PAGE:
I’d like to give a shout out to those who led the Children’s Sermons during the worship services over the past month or so when I was unable to do so. This includes: Dan Hampson, Jim Sugrue, Jennifer Gillette, Glenda Amirault, Laura Pollica, Jaime McCallister-Grande, and Sherri Jackson. All of them did an outstanding job!
Leading a Children’s Sermon is not necessarily an easy thing. In fact, many clergy will tell you that when it comes to Sunday liturgy preparation, it can be the most challenging thing. Why? Because there are so many variables.
How many children will be there? Will ANY be there? Will they listen quietly or will they be hyped up and try to talk over you? What if you pose a question and no one answers? What if you pose a question and everybody answers? And what if the answers are completely off topic but important to the children? What if they just don’t get what you are trying to say?
Yes, the main sermon can be much more straightforward!
Personally, I LOVE sharing the Children’s Sermon. It gives me a chance (sometimes my only chance) to connect with the kids in our church and get to know them. Sure, sometimes these talks go well and sometimes they don’t but on the whole I trust that this time spent with them validates their wonderings and deepens their faith.
Children’s sermons are also important because they remind me that it is vital to keep things simple. Yes, life is complicated but the heart of our faith isn’t. It is, in the end, love. God’s love. That’s it.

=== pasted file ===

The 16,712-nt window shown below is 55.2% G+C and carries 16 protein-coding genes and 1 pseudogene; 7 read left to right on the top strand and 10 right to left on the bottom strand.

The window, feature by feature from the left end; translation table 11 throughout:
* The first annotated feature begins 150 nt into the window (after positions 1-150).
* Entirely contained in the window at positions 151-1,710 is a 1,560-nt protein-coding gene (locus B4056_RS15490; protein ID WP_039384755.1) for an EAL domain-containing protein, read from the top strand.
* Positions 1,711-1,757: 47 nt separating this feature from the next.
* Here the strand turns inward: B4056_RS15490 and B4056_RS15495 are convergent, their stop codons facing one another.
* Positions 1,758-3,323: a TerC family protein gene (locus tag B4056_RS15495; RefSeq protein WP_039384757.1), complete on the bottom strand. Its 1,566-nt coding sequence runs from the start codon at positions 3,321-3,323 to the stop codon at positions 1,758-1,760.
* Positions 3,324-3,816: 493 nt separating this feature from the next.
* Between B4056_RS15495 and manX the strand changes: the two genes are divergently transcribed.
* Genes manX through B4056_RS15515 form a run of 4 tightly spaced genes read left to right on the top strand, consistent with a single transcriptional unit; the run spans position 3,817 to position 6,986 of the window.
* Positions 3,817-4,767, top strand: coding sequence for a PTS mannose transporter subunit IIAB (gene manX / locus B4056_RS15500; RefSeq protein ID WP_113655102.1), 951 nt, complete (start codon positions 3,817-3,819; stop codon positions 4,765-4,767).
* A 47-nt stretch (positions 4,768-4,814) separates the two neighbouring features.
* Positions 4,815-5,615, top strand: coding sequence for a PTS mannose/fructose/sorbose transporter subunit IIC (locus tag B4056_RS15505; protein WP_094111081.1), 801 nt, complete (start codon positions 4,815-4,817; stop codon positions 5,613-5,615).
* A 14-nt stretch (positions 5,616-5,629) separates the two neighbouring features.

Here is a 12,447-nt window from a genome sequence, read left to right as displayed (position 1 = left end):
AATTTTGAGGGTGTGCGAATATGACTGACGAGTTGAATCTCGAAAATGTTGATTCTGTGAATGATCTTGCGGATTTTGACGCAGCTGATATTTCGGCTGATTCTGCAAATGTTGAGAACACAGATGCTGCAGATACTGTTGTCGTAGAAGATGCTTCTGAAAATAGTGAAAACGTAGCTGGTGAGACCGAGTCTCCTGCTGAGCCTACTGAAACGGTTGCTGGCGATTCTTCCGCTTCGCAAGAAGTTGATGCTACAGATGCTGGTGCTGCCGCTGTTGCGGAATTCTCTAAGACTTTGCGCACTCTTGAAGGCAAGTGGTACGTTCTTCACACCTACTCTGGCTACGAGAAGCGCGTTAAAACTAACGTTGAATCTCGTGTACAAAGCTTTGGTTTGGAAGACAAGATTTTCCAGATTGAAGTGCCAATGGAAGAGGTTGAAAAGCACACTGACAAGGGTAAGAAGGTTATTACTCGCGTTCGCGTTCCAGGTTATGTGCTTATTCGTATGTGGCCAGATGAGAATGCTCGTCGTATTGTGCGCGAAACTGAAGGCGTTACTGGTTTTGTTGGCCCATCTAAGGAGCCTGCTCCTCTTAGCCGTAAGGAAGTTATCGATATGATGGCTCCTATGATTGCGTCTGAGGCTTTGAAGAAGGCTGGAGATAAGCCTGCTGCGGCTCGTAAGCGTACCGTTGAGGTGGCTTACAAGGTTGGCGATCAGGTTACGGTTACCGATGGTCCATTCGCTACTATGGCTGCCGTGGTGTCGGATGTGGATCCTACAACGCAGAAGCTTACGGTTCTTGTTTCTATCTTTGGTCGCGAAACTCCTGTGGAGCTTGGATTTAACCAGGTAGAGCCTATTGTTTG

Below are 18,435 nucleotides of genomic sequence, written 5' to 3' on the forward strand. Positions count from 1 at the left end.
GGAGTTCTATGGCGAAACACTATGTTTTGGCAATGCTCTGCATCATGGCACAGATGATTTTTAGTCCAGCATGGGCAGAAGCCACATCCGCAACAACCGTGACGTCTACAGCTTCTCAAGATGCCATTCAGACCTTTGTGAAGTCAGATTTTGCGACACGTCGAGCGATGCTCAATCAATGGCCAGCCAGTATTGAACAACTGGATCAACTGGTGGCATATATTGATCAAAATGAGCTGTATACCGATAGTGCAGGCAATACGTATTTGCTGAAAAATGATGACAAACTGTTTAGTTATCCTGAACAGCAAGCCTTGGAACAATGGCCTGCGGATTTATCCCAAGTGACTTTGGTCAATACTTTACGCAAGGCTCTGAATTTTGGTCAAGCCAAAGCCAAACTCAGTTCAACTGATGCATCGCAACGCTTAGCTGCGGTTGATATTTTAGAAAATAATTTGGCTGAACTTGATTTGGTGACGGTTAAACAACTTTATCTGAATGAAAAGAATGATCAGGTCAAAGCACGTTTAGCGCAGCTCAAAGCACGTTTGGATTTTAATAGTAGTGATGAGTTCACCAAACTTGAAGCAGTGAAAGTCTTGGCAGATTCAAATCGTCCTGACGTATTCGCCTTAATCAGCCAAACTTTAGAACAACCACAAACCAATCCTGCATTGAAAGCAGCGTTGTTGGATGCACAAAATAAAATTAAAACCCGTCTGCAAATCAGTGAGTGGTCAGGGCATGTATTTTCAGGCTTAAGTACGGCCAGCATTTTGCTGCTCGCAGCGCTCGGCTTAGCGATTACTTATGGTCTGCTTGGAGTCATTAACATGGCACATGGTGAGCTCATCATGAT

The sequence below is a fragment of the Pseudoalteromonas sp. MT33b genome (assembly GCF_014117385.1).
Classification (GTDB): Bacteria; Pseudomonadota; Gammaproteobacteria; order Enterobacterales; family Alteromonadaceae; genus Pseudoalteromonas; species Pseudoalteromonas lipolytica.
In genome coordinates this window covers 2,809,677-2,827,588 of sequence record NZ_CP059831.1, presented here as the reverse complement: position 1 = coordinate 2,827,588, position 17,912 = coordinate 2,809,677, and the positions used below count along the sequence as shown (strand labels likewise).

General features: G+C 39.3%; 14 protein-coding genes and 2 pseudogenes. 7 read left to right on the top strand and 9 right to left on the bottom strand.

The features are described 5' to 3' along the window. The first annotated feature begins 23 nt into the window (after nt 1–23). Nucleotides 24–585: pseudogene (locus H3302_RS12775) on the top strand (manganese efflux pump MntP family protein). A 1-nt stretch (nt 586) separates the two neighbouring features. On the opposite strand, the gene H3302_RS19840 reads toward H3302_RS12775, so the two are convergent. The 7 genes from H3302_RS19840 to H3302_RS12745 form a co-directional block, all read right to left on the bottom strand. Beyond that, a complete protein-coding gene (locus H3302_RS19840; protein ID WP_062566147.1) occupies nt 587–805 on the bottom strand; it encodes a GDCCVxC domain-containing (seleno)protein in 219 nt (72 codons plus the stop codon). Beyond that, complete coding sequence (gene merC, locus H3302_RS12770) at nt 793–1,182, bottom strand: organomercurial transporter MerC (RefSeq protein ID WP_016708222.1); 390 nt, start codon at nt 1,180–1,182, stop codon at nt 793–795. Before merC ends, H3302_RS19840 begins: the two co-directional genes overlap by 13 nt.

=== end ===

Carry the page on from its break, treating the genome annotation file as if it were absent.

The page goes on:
There is a myriad of ways that the love of God finds expression, but ultimately we are all beneficiaries of the two “Big C’s” from God: Comfort and Calling. Children’s sermons swing between those two points on the same pendulum.
The children of our church are our youngest parishioners. The Children’s Sermon is vital because, for these parishioners, the rest of the liturgy tends to sail right over their heads. No one should be constantly trying to understand what is happening in church. The Children’s Sermon is a time when they don’t have to do that. This time is for them—at their level.
Lastly, that said, I am not unaware that adults are listening too! In fact, many adult parishioners comment on how well they have connected to the children’s sermons. I think that’s because there is a kid in all of us and that kid feels recognized during that time in the service even if they aren’t physically sitting there on the floor next to the piano (which, by the way, you are most welcome to do!).
So thank you again to all those who shared Children’s Sermons when I was unable to do so. It was no small thing you did and the kids are better for it!
See you in church,